What is technical analysis?

Technical analysis can be a valuable tool to refine your investing strategy, but you need to understand how it works and when to trust it first.

All investing should be regarded as longer term. The value of your investments can go up and down, and you may get back less than you invest. Past performance is no guarantee of future results. If you’re not sure which investments are right for you, please seek out a financial adviser. Capital at risk.

If you’re trying to put your investing strategy together, you’ll have seen a few technical analysis charts around and probably wondered what this whole thing means, why it gives different results with different time frames, and especially what on earth it is based on.

This guide will walk you through the basics of technical analysis. Our aim is that, when you finish reading, you’ll have grasped the gist of it, without the urge to bang your head against the wall.

What is technical analysis?

Technical analysis is a method that tries to predict when it’s a good time to buy or sell a commodity. It can be stocks, currencies, gold – anything for which there is historical price data.

Technical analysis uses statistics to analyse past price movements and volume and other trading indicators; then it says whether the indicators suggest it’s a good time to buy or not.

To a degree, it’s a bit like the robot version of an investment adviser but its predictions and advice are entirely based on past data and statistics.

Wait, what?: The theory behind technical analysis

We can hear you thinking it: “Wait, what? How about all that ‘Past performance is not indicative of future results’ stuff? How about company performance, market trends and all that? Aren’t they supposed to be important factors to decide whether it’s time to buy or sell?”

Well, the validity of technical analysis is based on two theories:

  1. Prices already include all market factors. According to technical analysis theory, you don’t really need to look at how a company is doing or at the rest of the market because the price of a commodity already takes all these things into account. All available information is reflected there, so there’s no point in doing more research or looking at anything else.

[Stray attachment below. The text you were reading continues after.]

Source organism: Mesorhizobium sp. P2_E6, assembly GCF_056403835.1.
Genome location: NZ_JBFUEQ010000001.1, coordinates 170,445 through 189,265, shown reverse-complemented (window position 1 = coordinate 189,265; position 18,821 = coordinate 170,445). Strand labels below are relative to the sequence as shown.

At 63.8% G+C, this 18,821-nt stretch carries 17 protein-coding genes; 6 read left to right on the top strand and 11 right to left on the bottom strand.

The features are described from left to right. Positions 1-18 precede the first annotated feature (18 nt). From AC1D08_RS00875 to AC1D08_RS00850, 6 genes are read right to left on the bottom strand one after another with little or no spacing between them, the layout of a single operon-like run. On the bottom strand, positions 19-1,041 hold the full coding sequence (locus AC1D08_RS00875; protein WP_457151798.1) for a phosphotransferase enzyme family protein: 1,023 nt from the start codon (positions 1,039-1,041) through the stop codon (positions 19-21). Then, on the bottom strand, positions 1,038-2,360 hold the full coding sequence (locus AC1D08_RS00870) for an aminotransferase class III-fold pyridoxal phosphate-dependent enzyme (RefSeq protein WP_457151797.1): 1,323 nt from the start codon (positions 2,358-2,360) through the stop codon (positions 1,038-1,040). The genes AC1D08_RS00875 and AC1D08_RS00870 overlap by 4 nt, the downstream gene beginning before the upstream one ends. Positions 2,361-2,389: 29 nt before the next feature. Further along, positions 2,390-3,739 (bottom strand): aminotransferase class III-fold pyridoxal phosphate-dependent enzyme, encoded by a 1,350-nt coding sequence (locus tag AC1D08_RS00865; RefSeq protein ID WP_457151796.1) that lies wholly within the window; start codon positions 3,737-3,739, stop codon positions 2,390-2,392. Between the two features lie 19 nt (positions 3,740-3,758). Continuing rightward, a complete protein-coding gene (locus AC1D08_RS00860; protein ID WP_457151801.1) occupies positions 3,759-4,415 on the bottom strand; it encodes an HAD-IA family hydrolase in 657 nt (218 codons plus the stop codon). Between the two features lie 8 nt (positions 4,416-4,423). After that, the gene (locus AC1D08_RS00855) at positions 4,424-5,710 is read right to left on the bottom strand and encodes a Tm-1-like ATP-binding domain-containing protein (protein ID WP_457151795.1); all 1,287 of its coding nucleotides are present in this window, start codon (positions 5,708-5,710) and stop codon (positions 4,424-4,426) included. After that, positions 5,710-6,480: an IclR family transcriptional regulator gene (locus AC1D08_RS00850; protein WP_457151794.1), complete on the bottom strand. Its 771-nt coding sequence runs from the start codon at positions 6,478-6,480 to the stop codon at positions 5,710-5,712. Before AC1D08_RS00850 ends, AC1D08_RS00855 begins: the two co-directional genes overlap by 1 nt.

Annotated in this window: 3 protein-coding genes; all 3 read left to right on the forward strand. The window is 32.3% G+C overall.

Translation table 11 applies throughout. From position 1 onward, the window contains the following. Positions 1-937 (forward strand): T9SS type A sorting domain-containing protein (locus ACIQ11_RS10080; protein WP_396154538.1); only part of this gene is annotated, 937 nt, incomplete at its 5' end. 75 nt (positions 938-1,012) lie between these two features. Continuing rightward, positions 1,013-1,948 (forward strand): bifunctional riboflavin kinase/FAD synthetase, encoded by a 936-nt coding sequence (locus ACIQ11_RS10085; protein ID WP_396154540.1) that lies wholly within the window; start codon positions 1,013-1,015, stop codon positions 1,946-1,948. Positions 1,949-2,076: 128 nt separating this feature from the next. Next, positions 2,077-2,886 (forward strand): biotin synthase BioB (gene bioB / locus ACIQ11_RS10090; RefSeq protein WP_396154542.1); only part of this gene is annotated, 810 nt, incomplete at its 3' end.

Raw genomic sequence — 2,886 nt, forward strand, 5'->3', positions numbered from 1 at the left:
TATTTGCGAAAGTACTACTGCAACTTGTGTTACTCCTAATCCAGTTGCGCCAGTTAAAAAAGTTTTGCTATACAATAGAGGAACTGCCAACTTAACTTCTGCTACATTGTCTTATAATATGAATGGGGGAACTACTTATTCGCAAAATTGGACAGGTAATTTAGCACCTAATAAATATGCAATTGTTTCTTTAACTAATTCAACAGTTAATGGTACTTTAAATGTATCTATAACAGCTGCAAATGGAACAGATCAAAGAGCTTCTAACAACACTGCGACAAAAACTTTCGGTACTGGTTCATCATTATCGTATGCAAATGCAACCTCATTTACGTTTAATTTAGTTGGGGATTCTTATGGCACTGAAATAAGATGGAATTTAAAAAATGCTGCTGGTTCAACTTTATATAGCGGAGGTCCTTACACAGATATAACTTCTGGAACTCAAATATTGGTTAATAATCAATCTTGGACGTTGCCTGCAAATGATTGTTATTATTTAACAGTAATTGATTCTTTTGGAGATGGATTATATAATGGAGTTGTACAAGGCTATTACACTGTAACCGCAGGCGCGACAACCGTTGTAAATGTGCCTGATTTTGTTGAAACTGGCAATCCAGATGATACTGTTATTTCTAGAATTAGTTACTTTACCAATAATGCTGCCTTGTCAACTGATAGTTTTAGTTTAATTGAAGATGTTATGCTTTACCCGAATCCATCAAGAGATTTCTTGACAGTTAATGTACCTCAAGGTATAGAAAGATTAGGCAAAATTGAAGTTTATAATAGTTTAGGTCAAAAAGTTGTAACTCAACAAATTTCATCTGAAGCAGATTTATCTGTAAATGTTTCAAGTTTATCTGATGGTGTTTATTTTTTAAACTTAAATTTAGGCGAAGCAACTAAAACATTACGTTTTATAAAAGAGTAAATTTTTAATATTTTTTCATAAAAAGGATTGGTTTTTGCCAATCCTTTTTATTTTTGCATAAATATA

2. Price movements aren’t random, they follow trends. So historic data, if properly analysed, can give information on future performance.

This means that if, for example, something suddenly goes wrong with a company, technical analysis is not necessarily going to reflect it. Technical analysis only works if condition one is satisfied, that is, if market prices reflect all available information. Whether that’s always true or not, is up for debate.

Technical analysis vs fundamental analysis

Not all experts believe in technical analysis and many complement it with its opposite, that is, fundamental analysis.

Fundamental analysis looks at all those “external” factors that technical analysis neglects because it considers them included in the price of a commodity: for example, a company’s performance, its competitors, general market trends, socio-political context and so on.

How technical analysis works

That’s when things get really complicated. Technical analysis looks at a number of different indicators and tools, and if you really want to dive into it, be prepared to spend a lot of time studying the topic.

The first thing to think about is the time frame. Technical analysis tools return different results depending on how long you’re planning to keep the commodities you’re buying. That’s because, for example, if you’re looking at intra-day trading, the performance of a stock throughout the year is hardly relevant; you’d rather learn about the best hours of the day to buy and sell. Conversely, daily oscillations aren’t that relevant if you’re in for the long run.

So, for example, when you look at a one-hour graph or analysis, historic data is being analysed comparing one-hour-long time segments (no, it doesn’t mean that the data is only about the past hour!). This is often shown in a so-called candlestick graph, where each “stick” represents a time segment (in our example, one-hour-long ones) and is coloured in red or blue depending on whether the price went up or down in that period of time.

Once you’ve determined the time frame you want to look at, there is a series of different statistical tools that can be used to analyse the available data, such as moving averages, oscillators and pivots. We’re not going into details (there are books, entire websites and dedicated courses for that), but interpreting those numbers and turning them into investment advice is the main part of a technical analyst’s job.

Does technical analysis work?

This is the million dollar question, isn’t it? The somewhat less-than-satisfying answer is that it can work. Technical analysis is a tool, not a guarantee.

You can use it to your advantage but you need to learn how. For example, different indicators can be more suitable for your investing strategy or for the commodity you’re buying/selling.

If you want to give it a go, keep in mind that there are no guarantees. Don’t expect 100% accurate predictions, nor to make easy money super quickly. Instead, treat it like a set of relevant information you need to filter and understand in order to use it in the best way.

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